Arun Gandhi has big shoes to fill. But he's hoping to spread the legacy of his grandfather Mahatma Gandhi with an annual conference in Memphis.
Now in its second year, the Gandhian Conference on Nonviolence deals with issues of racial and ethnic disparities in healthcare, nonviolence and politics, and the death penalty. It takes place October 14-15 at the Gandhian Institute for Nonviolence at Christian Brothers University.
"We're trying to start a dialogue on nonviolent ways of living between activists and academia," says Gandhi, who opened the Institute for Nonviolence in Memphis in 1991.
Gandhi wants people to understand that nonviolence is more than just the absence of violence.
"There's also passive violence that happens when we discriminate against people or when we overconsume resources," he says.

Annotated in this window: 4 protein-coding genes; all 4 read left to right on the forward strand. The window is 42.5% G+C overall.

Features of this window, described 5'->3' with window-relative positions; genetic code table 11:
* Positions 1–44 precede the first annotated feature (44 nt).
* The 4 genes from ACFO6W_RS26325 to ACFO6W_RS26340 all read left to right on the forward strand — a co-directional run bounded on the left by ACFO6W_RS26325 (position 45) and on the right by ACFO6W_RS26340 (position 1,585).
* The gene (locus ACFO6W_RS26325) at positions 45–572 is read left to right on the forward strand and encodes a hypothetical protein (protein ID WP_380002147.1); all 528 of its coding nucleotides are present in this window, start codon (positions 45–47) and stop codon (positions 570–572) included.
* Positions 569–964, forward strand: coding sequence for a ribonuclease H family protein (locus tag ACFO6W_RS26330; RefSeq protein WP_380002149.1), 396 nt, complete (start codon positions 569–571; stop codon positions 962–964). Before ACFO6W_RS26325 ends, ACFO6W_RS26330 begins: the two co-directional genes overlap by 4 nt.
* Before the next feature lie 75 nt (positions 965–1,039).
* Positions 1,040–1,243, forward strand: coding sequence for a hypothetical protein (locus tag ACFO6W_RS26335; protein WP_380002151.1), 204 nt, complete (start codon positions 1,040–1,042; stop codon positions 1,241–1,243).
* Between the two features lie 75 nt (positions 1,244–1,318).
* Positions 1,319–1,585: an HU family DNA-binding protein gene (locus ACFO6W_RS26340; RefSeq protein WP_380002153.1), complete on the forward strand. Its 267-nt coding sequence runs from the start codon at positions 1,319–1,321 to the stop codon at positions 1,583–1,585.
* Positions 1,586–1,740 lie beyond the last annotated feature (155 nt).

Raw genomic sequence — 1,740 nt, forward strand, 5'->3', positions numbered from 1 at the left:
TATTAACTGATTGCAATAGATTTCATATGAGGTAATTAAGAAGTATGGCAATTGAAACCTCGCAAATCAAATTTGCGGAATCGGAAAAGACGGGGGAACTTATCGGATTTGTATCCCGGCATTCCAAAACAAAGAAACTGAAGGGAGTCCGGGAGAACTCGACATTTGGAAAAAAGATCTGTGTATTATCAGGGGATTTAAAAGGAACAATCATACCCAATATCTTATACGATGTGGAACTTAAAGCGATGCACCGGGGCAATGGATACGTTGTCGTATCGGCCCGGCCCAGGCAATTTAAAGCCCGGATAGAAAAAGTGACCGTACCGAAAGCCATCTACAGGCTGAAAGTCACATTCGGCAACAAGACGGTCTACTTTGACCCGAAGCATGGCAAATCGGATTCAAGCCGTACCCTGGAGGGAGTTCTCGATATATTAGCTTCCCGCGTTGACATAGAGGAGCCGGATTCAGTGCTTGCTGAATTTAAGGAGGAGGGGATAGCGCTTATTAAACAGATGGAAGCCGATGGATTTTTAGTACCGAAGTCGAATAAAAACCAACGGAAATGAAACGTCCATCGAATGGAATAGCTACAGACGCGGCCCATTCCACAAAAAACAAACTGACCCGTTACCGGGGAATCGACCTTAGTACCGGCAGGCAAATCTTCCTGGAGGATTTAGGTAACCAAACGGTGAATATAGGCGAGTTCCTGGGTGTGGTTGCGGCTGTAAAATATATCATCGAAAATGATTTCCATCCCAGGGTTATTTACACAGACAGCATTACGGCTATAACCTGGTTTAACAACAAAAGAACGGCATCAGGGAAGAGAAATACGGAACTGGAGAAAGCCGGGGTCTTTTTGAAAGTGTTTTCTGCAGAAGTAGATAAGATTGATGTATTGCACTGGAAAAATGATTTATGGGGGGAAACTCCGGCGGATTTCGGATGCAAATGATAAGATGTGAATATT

At the conference, Gandhi will be speaking on his grandfather's methods for nonviolent conflict resolution. The methods focus on interpersonal relationships, but Gandhi says he'll also be speaking about international relationships.
"As a country, we talk about patriotism and what is best for our country, but we cannot live in isolation," Gandhi says. "We cannot secure things for ourselves and let the rest of the world perish. This whole concept of being patriotic and thinking only of yourself is wrong."
Also speaking at the conference is Voices in the Wilderness founder Kathy Kelly.